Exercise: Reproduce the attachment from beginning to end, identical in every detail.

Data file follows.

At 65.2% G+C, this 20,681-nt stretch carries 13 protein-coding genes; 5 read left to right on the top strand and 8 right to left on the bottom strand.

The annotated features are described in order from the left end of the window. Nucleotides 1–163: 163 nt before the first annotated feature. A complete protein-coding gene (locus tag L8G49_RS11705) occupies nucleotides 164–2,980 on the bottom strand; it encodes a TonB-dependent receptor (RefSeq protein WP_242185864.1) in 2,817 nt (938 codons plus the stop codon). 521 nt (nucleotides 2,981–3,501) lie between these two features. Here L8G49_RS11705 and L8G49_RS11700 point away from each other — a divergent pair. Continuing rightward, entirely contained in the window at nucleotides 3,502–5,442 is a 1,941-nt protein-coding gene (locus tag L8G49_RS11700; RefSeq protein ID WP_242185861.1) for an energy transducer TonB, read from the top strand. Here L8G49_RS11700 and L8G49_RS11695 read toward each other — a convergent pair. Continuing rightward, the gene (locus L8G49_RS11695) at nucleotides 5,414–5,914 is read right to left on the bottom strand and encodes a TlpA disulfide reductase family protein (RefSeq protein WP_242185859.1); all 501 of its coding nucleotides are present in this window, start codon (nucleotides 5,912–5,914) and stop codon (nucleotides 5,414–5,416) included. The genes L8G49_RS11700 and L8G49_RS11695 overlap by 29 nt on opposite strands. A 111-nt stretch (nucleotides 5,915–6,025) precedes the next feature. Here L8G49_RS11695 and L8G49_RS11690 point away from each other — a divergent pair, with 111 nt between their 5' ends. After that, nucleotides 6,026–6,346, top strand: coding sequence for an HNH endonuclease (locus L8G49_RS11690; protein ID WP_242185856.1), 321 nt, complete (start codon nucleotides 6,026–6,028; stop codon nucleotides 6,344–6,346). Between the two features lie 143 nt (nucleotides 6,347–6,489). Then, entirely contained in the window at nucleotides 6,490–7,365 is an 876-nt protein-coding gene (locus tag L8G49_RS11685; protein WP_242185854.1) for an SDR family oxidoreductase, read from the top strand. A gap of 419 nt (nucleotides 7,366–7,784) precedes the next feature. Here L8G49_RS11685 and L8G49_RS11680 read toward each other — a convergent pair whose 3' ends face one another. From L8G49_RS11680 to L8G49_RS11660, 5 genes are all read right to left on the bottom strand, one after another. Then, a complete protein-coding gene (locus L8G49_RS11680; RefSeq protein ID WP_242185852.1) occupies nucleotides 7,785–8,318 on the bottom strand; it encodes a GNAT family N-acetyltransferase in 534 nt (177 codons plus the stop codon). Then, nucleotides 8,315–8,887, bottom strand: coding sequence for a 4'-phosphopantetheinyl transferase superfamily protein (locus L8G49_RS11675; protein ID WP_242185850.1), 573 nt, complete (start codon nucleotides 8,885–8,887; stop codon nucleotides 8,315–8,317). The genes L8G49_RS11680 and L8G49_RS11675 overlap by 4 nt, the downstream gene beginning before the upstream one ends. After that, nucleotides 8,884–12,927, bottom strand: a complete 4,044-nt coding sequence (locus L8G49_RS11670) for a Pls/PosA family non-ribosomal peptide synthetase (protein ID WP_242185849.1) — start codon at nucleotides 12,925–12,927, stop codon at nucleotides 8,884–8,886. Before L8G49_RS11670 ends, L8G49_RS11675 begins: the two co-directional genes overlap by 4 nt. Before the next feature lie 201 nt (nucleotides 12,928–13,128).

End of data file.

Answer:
At 65.2% G+C, this 20,681-nt stretch carries 13 protein-coding genes; 5 read left to right on the top strand and 8 right to left on the bottom strand.

The annotated features are described in order from the left end of the window. Nucleotides 1–163: 163 nt before the first annotated feature. A complete protein-coding gene (locus tag L8G49_RS11705) occupies nucleotides 164–2,980 on the bottom strand; it encodes a TonB-dependent receptor (RefSeq protein WP_242185864.1) in 2,817 nt (938 codons plus the stop codon). 521 nt (nucleotides 2,981–3,501) lie between these two features. Here L8G49_RS11705 and L8G49_RS11700 point away from each other — a divergent pair. Continuing rightward, entirely contained in the window at nucleotides 3,502–5,442 is a 1,941-nt protein-coding gene (locus tag L8G49_RS11700; RefSeq protein ID WP_242185861.1) for an energy transducer TonB, read from the top strand. Here L8G49_RS11700 and L8G49_RS11695 read toward each other — a convergent pair. Continuing rightward, the gene (locus L8G49_RS11695) at nucleotides 5,414–5,914 is read right to left on the bottom strand and encodes a TlpA disulfide reductase family protein (RefSeq protein WP_242185859.1); all 501 of its coding nucleotides are present in this window, start codon (nucleotides 5,912–5,914) and stop codon (nucleotides 5,414–5,416) included. The genes L8G49_RS11700 and L8G49_RS11695 overlap by 29 nt on opposite strands. A 111-nt stretch (nucleotides 5,915–6,025) precedes the next feature. Here L8G49_RS11695 and L8G49_RS11690 point away from each other — a divergent pair, with 111 nt between their 5' ends. After that, nucleotides 6,026–6,346, top strand: coding sequence for an HNH endonuclease (locus L8G49_RS11690; protein ID WP_242185856.1), 321 nt, complete (start codon nucleotides 6,026–6,028; stop codon nucleotides 6,344–6,346). Between the two features lie 143 nt (nucleotides 6,347–6,489). Then, entirely contained in the window at nucleotides 6,490–7,365 is an 876-nt protein-coding gene (locus tag L8G49_RS11685; protein WP_242185854.1) for an SDR family oxidoreductase, read from the top strand. A gap of 419 nt (nucleotides 7,366–7,784) precedes the next feature. Here L8G49_RS11685 and L8G49_RS11680 read toward each other — a convergent pair whose 3' ends face one another. From L8G49_RS11680 to L8G49_RS11660, 5 genes are all read right to left on the bottom strand, one after another. Then, a complete protein-coding gene (locus L8G49_RS11680; RefSeq protein ID WP_242185852.1) occupies nucleotides 7,785–8,318 on the bottom strand; it encodes a GNAT family N-acetyltransferase in 534 nt (177 codons plus the stop codon). Then, nucleotides 8,315–8,887, bottom strand: coding sequence for a 4'-phosphopantetheinyl transferase superfamily protein (locus L8G49_RS11675; protein ID WP_242185850.1), 573 nt, complete (start codon nucleotides 8,885–8,887; stop codon nucleotides 8,315–8,317). The genes L8G49_RS11680 and L8G49_RS11675 overlap by 4 nt, the downstream gene beginning before the upstream one ends. After that, nucleotides 8,884–12,927, bottom strand: a complete 4,044-nt coding sequence (locus L8G49_RS11670) for a Pls/PosA family non-ribosomal peptide synthetase (protein ID WP_242185849.1) — start codon at nucleotides 12,925–12,927, stop codon at nucleotides 8,884–8,886. Before L8G49_RS11670 ends, L8G49_RS11675 begins: the two co-directional genes overlap by 4 nt. Before the next feature lie 201 nt (nucleotides 12,928–13,128).